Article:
pumping

Have you seen the awesome lady with the breast-milk bag dress?

image via  Kasey Jones

image via Kasey Jones

image via  Kasey Jones

image via Kasey Jones

image via  Kasey Jones

image via Kasey Jones

image via  Kasey Jones

image via Kasey Jones

As reported by ScaryMommy, artist and mom and two Kasey Jones (<--- click through to see more of her gorgeous work) has released a series of images of herself at the office in what she dubs a "working mother suit," an outfit covered entirely in breast-milk bags. "I created this series to bring awareness to the harsh realities of what it takes to be a working mother," she writes in her artist statement. "Our system does not support new mothers or families during this transitional phase. It was my duty as a social artist to shed light on how taxing it is on our physical and mental health." 

Kasey is heroic. Both for shining this light and for creating such feminist pieces in an art world that's still very often a boys' club.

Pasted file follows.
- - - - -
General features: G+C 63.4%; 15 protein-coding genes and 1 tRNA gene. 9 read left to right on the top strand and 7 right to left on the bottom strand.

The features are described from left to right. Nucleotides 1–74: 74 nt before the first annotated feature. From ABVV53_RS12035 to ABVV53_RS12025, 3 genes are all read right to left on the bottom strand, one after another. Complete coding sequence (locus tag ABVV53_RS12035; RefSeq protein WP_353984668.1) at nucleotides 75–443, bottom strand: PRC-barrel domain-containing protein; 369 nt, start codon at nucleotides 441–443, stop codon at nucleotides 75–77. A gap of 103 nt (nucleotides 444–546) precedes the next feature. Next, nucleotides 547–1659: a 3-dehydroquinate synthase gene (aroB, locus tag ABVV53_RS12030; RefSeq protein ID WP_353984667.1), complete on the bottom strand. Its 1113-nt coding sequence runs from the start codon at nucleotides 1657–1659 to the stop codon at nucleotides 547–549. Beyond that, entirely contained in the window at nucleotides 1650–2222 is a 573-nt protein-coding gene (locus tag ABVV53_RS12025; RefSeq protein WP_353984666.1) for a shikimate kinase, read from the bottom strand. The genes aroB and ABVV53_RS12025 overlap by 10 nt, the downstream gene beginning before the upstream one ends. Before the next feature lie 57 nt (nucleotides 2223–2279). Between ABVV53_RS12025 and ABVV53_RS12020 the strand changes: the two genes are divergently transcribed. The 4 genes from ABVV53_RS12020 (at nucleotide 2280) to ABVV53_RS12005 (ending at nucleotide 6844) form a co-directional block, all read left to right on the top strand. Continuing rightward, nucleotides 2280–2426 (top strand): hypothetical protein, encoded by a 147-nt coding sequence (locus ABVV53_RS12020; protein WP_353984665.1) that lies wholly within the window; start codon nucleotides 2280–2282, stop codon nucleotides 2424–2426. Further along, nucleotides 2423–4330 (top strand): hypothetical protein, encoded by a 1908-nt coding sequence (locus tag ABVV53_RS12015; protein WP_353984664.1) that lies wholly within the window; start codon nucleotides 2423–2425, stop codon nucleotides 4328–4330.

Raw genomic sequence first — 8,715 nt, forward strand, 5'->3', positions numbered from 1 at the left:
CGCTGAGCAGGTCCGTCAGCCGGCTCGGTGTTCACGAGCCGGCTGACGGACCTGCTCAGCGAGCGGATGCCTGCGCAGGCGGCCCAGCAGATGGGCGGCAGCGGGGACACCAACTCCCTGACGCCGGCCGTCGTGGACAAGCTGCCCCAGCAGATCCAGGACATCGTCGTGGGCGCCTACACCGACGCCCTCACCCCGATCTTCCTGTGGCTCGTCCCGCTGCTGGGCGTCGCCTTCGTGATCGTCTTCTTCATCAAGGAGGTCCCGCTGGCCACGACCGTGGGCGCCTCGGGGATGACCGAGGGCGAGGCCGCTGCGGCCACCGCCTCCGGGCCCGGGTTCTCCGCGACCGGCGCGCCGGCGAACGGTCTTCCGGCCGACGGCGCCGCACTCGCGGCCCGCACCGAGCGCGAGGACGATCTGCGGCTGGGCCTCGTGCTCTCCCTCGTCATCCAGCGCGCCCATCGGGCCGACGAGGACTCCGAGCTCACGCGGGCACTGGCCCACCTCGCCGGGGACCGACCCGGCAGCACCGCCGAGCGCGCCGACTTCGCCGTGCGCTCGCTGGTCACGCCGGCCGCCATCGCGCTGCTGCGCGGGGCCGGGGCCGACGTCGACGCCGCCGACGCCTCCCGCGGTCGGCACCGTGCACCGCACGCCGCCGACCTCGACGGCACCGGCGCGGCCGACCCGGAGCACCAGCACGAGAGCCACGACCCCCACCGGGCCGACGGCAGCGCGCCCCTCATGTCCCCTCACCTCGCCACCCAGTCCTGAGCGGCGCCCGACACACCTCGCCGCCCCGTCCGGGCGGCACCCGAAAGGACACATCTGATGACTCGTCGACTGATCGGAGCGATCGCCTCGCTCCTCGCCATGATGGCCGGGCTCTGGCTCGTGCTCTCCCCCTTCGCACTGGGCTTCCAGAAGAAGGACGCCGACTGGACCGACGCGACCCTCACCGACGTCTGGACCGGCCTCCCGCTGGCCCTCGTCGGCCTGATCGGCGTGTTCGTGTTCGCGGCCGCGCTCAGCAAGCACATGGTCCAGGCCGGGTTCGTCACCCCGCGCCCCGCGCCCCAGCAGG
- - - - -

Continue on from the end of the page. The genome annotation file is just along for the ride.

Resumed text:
And -- this is what I hope everyone seeing these pictures takes away from the experience: 

We all have a duty to "wear" our motherhood at work.

Perhaps not in the form of sterile zippy bags, but in more quotidien ways:
- By being un-shy about needing to schedule in pumping.
- By welcoming questions about motherhood from colleagues (especially more junior ones) who are curious.
- By being open about your new-working-mom challenges (the exhaustion, the unhealed scars, the daycare that charges you extra for every minute you're late)...and then also being open about your successes big and small. The stuff you got accomplished simply by showing up. That's what moves the needle on workplace culture for all of us. One ounce and one parent at a time.

How do you wear your motherhood?
 

The 8 things to pack in your back-to-work bag

Sadly, not your cat. (But how great is this  Loeffler Randall bag ? Founder Jessie Randall is in  my book !)

Sadly, not your cat. (But how great is this Loeffler Randall bag? Founder Jessie Randall is in my book!)